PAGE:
Instead of one longer post, this week I’m planning to post five times, but much shorter. Let’s see how it works out.
I read all the time. What I read informs my teaching, from thrillers and other fiction to recent popular (and unpopular) science. However, there are some books I return to time and again which really help my lessons.
I have old copies of A-level revision guides for Biology, Chemistry and Physics, picked up for almost nothing in charity shops. Instead of the guides most of my students use today, these are not linked to one specific (and now obsolete) syllabus. Instead, they are arranged as a dictionary, with scientific terms listed in alphabetical order. I find them indispensible to dip into for quick and clear definitions, links to similar ideas, applications and simple line diagrams.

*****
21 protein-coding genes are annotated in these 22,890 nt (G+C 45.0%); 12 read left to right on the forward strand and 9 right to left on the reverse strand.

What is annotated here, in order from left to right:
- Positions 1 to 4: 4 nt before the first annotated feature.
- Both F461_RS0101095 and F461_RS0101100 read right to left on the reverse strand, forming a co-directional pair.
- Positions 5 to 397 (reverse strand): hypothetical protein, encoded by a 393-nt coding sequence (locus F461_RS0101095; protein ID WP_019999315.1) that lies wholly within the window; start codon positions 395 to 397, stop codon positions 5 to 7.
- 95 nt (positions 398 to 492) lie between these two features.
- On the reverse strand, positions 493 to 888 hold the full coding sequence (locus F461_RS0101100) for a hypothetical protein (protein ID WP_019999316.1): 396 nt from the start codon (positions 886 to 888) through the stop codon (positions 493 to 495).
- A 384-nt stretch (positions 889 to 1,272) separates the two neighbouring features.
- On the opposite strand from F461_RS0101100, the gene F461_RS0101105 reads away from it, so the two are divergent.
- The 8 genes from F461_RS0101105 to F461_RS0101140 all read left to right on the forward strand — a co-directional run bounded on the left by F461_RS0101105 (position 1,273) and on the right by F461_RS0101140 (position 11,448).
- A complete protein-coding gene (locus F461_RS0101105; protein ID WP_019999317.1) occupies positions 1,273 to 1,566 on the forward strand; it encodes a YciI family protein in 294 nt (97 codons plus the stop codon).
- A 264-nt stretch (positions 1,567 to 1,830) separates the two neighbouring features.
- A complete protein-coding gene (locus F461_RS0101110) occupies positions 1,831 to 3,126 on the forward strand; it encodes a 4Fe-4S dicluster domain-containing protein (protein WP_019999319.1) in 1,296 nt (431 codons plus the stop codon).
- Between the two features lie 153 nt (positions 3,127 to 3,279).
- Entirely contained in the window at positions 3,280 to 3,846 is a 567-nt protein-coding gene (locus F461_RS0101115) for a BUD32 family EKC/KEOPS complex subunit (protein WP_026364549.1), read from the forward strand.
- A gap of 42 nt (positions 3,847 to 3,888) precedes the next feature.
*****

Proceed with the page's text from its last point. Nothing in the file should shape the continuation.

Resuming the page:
You can buy new copies (the Complete A-Z Physics Handbook, for example, is available at The Book Depository for about £12) but for a teacher the old versions are probably as good, maybe better. If you find an extra copy, why not keep one at work and one at home?